When we went to Dunnottar School initially they just had outside toilets with no roof on them.  From Primary 3 – 7 the floors of the classrooms were either on a slope or steps.  When I reached P 3 the floor was steps and when we went back the next year that floor had been flattened.  In primary 4 the floor had a slope and the next year they were also flattened.   Then in P 5 we had steps which were flattened the next year.   By the time we reached P 6, which was upstairs, P6 and P 7 had flat floors. This had been an ongoing improvement of the school.

The Stonehaven library was based in the school upstairs and the public were allowed in to  change their books on a Wednesday afternoon and we were all told to be very quiet.  It moved to Allardice Street in the late 50s.  Toilets were installed inside the school in the mid 50s and from then we had to go across the road to the drill hall for our gym classes and  had to carry the bean bags and equipment across the road.  Our school parties were also held in the Drill Hall  The council eventually bought this ground and built more Council Houses.

On the same side of the road where the hole is for the overflow of flood water used to be public gardens and next to these gardens was Stewart the scrappy building where we used to take rags up round the back of the building and get money for them.  This building is still standing   In the 50s there was an ice cream shop called  Poppy Mary Anns there which sold delicious ice cream  The man who served you was very severe but his wife was nice   They lived in one room at the back of the shop.

Further down High Street opposite Cool Gourmet was Knowles the Grocery shop.  They sold biscuits from boxes and put in a bag to be weighed.  When these boxes were nearly finished they were decanted into a large box and sold by the box as broken biscuits.  My mum always bought  these and would turn the box upside down onto a clean dishtowel and picked out all the whole biscuits and put into a separate tin to give to visitors when they came.  The rest was put back in the box and we were allowed to help ourselves when we felt like it.

Next to Knowles was Katie Cormacks sweetie shop (now the dog grooming shop) which was our favourite place.  In the 50s we got a shilling on a Saturday and we went to Katie Cormacks  for sweeties (smacherie) and would get penny dainties, lucky bags, rubarb rock, sherbet fiz, liquorice (which we made into a drink which had to be under the bed for a week and then we shook the bottle and drank the fiz) and gobstoppers –  the list goes on. We then went to the picture house in Allardice Street to watch the matinee which cost 9d for the cheap seats.  The shilling did not last long.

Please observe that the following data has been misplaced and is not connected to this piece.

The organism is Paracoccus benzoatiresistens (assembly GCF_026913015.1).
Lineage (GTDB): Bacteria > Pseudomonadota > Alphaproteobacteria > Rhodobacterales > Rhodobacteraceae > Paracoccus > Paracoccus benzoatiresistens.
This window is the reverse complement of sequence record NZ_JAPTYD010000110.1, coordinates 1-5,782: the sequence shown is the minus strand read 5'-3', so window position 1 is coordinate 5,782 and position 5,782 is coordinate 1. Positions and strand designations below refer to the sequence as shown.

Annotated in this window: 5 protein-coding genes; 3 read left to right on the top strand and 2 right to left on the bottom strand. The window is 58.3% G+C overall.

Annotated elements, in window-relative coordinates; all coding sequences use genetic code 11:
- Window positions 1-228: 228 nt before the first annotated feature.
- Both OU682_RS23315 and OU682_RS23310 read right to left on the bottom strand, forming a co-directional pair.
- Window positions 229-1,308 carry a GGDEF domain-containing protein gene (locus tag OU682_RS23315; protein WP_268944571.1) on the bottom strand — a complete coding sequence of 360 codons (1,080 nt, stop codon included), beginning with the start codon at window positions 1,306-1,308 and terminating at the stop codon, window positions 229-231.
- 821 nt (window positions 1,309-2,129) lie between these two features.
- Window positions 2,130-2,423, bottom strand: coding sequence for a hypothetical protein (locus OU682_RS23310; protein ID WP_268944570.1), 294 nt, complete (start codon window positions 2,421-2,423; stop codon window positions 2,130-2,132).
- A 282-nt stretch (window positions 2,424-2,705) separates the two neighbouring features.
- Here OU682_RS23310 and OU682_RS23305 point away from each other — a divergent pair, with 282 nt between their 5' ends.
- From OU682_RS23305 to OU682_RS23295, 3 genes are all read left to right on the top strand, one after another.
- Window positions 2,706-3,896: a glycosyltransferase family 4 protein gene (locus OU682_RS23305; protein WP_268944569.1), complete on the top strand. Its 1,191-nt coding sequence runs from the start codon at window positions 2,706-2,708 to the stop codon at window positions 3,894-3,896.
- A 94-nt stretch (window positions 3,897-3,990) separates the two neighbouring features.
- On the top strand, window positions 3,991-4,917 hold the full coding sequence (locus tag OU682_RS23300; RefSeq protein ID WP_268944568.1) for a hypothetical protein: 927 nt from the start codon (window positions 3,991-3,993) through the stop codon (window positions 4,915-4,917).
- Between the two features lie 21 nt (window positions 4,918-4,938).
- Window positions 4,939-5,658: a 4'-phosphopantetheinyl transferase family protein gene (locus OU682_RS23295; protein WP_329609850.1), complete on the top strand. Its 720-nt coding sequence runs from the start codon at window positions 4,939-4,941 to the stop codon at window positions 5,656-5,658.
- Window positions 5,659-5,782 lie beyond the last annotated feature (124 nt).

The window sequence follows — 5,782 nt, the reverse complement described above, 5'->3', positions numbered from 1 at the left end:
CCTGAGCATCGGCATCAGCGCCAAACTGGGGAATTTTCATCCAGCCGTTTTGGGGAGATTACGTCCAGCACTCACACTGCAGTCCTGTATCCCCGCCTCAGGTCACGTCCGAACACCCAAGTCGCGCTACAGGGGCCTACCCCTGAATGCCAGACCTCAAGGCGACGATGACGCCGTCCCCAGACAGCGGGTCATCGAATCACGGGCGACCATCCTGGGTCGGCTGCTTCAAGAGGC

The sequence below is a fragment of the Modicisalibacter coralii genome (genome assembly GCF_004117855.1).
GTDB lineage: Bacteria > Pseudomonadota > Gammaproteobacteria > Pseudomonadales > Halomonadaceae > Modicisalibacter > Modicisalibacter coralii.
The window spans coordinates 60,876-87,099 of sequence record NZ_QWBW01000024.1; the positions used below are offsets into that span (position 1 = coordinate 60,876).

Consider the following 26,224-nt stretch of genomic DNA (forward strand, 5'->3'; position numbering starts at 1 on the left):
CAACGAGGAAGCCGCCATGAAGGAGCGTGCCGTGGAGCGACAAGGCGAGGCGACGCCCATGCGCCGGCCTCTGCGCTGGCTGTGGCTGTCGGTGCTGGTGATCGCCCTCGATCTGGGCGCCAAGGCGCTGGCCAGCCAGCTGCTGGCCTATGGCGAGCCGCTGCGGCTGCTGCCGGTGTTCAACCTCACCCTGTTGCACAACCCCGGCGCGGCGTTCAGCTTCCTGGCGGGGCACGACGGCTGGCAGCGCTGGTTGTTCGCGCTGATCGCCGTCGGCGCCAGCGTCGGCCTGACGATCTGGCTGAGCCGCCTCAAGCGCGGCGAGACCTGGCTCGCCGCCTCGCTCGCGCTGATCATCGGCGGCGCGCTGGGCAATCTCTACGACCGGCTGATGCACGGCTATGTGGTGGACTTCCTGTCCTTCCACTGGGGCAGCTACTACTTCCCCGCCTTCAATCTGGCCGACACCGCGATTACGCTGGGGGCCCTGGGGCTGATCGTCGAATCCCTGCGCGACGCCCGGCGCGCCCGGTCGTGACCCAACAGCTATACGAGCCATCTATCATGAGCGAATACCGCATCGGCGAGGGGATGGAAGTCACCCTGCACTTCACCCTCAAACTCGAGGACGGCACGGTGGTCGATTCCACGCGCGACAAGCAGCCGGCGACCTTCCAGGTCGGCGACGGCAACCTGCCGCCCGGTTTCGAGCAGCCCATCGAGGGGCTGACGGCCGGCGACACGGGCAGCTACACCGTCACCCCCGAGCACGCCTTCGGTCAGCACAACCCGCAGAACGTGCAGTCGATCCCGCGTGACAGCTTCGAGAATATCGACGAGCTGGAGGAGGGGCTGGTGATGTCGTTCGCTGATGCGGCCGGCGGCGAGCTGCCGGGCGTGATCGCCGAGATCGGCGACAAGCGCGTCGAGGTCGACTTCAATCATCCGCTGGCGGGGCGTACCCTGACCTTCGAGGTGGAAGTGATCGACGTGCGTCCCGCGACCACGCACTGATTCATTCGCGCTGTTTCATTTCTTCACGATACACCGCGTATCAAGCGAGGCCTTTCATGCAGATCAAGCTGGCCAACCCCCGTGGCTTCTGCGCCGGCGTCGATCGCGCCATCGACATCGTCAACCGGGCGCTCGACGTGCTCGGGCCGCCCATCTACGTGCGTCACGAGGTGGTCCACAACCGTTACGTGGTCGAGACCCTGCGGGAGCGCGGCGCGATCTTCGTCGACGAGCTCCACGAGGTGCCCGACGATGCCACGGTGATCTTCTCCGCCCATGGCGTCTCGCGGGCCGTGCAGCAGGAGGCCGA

A hard day’s work lay ahead for these young tattle pickers

Further down the street you come to the cross where Donalds the baker was (later taken over by The Cross Bakery).  When we went to the tatties picking we would go there before we were picked up at 7 o’clock in the float lorry and go through to the bake house and  bought butteries straight from the oven to take to the tatties with us. Yum.

Further down the Street you come to Keith Place where at the entrance was an old house with steps outside and an Archway  underneath the building gaining access to the backyard where Knowles the grocer kept some vans.   This house was also demolished and new Council houses built.

Further down Keith Place there was a row of buildings which in the 50s was used as a store.  In the middle of the square these buildings made, Maimie Pirie who lived in High Street put up a wooden garage.  These buildings were also bought by the Council who built more Council Houses.

Shorehead and Harbour area

Where the lifeboat shed is now was a coal shed owned by Mr Taylor the coal merchant.  Next to this shed (now the Old Pier Cafe) was a garage which repaired cars.

Further down the pier the  women used to sit on the steps or bring their own stools outside Mrs Leslies house in the old pier (the house with the steps outside) to have a bleather.  As children we had to go away and play so we would not hear what they were talking about. One summer day they were sitting bleathering when a couple of visitors passed by and commented “look at those  poor children they have no shoes”  My mother was incensed so she commented “excuse me but they do have shoes they just don’t have them on.”  We had good shoes for school and church and gym shoes for playing in the harbour which were often wet as we played near the water so we would remove them and run around in our bare feet.

youngsters playing in the sand

As children we played in the Tolbooth (which we called the Old Jail).  In the courtyard at the back which is going to be improved, the older children had swung ropes over the rafters so we could  use them as a swing.  At that time the area was partly covered with a roof.  One time we were playing jumping the rafters when one of us jumped onto a wooden part and fell through the floor.  Luckily he was unhurt but it made us all a little more careful.